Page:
DuPree column: Foul-plagued Duke wins it at the free-throw line
With the foul trouble Duke had throughout the second half Wednesday night at Cameron Indoor Stadium, it’s only logical that North Carolina would be able to pull out a victory.
As often happens in this series, the outcome somewhat defies logic.
Four Duke starters finished with four fouls, including seniors Mason Plumlee and Seth Curry.
But the Blue Devils made all but one of their 14 free throws in the second half, including 12 in a row over the final 3:16 of the game, to put away rival North Carolina 73-68 for the sixth time in the past eight meetings.
That one free throw miss by the Blue Devils? Seth Curry, who was making 85.7 percent from the line heading into the game.
“I’m usually the one who makes plays from the free throw line,” said Curry, who twice had to leave the game when the cushions in his shoes blew out. “Guys did a great job of stepping up there with confidence and knocking down shots.
“We’ve been in situations where we had close games; we know how to find a way to win and just knock down big free throws.”
The Blue Devils admitted that UNC controlled the first half as the homecourt seemingly had Duke at a disadvantage.
“There was tension the whole way,” Duke freshman Rasheed Sulaimon said. “It started at the beginning. We kind of started out slow; they kind of threw the first punch — we got hit in the mouth.
“Everything I imagined and more. The atmosphere, it was insane.
Sulaimon finished with 13 points in his first game against UNC, including a 3-pointer at teh 13:09 mark of the second half to give Duke a 47-43 lead and send the Cameron crowd to its most deafening volume to that point.
“It was the loudest I’ve seen in Cameron,” Sulaimon said. “It was so loud, I couldn’t hear myself think. It was hard to communicate out there.
“The game especially was very physical. I’ve got bumps and bruises and cuts and blood, but you know, it doesn’t matter at the time. No one wants to come out on the losing end. That just shows that this rivalry really is this great.”
The win on his birthday also gave Duke coach Mike Krzyzewski the upper hand with a 38-37 advantage against UNC. He also tied Adolph Rupp for third place on the list of wins by a coach at one school with 876.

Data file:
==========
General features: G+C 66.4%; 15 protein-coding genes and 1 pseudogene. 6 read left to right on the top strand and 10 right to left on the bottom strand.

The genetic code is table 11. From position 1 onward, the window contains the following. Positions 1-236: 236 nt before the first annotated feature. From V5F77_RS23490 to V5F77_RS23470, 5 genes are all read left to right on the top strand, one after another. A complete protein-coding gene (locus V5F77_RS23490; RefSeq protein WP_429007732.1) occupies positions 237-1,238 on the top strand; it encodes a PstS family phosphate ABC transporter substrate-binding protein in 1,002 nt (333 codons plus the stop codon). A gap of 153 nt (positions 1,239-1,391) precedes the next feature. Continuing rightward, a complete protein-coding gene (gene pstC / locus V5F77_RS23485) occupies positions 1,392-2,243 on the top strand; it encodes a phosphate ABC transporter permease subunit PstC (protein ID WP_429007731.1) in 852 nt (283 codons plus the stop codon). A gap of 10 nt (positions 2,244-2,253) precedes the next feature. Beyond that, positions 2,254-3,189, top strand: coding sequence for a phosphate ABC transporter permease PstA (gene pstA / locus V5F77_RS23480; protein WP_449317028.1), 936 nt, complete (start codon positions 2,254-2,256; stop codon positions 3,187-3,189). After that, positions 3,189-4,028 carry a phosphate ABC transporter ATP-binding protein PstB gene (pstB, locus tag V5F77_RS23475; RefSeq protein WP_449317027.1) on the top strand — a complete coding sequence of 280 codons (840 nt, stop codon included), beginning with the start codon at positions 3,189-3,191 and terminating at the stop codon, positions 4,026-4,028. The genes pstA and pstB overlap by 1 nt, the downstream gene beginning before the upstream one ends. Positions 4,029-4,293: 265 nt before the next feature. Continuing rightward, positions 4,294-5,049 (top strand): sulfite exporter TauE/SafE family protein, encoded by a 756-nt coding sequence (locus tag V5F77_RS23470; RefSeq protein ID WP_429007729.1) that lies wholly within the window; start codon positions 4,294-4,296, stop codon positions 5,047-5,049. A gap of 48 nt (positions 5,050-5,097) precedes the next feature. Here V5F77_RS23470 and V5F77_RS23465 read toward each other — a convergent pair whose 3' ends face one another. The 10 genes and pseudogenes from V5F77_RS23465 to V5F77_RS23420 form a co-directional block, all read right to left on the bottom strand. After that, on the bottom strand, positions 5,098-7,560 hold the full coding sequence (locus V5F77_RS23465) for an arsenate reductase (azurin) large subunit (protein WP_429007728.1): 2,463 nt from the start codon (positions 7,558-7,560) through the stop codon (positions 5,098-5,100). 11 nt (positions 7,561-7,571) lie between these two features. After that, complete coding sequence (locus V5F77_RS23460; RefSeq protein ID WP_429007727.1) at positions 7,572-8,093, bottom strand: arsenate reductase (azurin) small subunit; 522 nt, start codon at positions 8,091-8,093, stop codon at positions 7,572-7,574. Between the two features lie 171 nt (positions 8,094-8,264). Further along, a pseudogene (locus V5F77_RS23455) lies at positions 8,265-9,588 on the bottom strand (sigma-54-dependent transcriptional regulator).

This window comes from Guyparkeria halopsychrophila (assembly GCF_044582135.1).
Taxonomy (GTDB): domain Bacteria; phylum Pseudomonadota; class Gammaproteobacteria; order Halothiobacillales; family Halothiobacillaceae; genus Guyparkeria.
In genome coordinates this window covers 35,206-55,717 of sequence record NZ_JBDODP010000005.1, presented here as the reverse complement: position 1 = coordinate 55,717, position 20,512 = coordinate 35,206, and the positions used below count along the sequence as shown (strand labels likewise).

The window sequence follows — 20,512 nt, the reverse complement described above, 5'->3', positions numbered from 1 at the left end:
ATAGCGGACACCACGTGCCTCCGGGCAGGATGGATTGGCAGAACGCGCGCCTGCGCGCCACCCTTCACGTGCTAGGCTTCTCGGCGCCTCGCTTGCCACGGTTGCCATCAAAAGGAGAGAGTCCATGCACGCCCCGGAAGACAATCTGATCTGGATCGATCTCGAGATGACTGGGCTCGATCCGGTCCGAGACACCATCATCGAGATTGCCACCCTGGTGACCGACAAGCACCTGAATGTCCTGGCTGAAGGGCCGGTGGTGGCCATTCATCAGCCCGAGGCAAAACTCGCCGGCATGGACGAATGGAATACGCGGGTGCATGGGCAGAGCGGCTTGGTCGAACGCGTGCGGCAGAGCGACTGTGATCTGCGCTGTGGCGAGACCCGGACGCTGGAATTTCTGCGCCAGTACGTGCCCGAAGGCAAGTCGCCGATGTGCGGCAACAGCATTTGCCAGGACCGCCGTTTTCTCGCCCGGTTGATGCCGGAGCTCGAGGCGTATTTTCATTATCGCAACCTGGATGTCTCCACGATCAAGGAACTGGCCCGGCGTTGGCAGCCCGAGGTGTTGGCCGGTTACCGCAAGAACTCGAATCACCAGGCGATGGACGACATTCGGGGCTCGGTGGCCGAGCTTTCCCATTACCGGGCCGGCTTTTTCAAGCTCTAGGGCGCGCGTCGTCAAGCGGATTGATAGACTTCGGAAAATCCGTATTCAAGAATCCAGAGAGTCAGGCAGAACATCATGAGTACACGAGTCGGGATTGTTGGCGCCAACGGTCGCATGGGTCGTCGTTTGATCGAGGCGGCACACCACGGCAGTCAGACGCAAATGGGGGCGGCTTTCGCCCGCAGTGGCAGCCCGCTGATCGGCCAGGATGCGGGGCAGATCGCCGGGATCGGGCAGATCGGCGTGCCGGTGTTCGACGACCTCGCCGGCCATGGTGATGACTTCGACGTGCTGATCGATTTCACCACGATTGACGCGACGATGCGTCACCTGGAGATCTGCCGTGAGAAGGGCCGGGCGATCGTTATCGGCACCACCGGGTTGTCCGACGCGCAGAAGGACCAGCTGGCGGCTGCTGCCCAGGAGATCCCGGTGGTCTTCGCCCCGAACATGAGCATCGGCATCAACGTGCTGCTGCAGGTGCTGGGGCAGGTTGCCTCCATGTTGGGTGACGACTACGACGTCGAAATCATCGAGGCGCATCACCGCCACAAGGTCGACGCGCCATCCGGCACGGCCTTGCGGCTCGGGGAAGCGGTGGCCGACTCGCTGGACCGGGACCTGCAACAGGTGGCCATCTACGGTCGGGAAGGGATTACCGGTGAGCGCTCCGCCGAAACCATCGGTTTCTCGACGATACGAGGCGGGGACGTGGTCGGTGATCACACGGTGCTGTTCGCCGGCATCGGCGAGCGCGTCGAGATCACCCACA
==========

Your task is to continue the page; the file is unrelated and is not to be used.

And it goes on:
“Part of it is this rivalry,” Krzyzewski said of what has helped his career. “Fans don’t handle it well all the time, but players and coaches do. There’s supreme respect.
“We kind of run the same trail. There’s a competitive respect for each other.”
UNC actually outscored Duke inside, holding a 36-32 advantage in the lane and a 21-12 edge in second-chance points.
But again, that wasn’t enough to overcome Duke.
“I hope they realize how much they invested and that it was also a battle,” UNC coach Roy Williams said. “It is still a loss. As I said, I am not into moral victories.
“It was there for the taking. They invested more and got more out of it.”
There’s always the rematch, March 9 at the Smith Center, and there’s no telling what could change in the meantime. For now, it’s 1-0 Duke.
You may contact Jimmy DuPree at firstname.lastname@example.org or 919-419-6674.
No. 2 Duke 73, North Carolina 68
Percentages: FG .379, FT .565. 3-Point Goals: 5-18, .278 (Bullock 4-7, Hairston 1-7, Paige 0-1, McDonald 0-3). Team Rebounds: 2. Blocked Shots: 3 (Hairston 2, Paige). Turnovers: 13 (Hairston 3, Strickland 2, Bullock 2, McAdoo 2, Tokoto, Paige, Johnson, McDonald). Steals: 8 (McAdoo 2, Paige 2, Hairston, Strickland, McDonald, Bullock). Technical Fouls: None.
Percentages: FG .446, FT .850. 3-Point Goals: 6-16, .375 (Thornton 3-4, Curry 2-5, Sulaimon 1-4, Cook 0-3). Team Rebounds: 2. Blocked Shots: 2 (Mas. Plumlee, Curry). Turnovers: 17 (Cook 5, Mas. Plumlee 4, Sulaimon 4, Curry 2, Thornton, Hairston). Steals: 6 (Cook 4, Jefferson, Mas. Plumlee). Technical Fouls: None.
A—9,314. Officials—Karl Hess, Mike Eades, Bryan Kersey.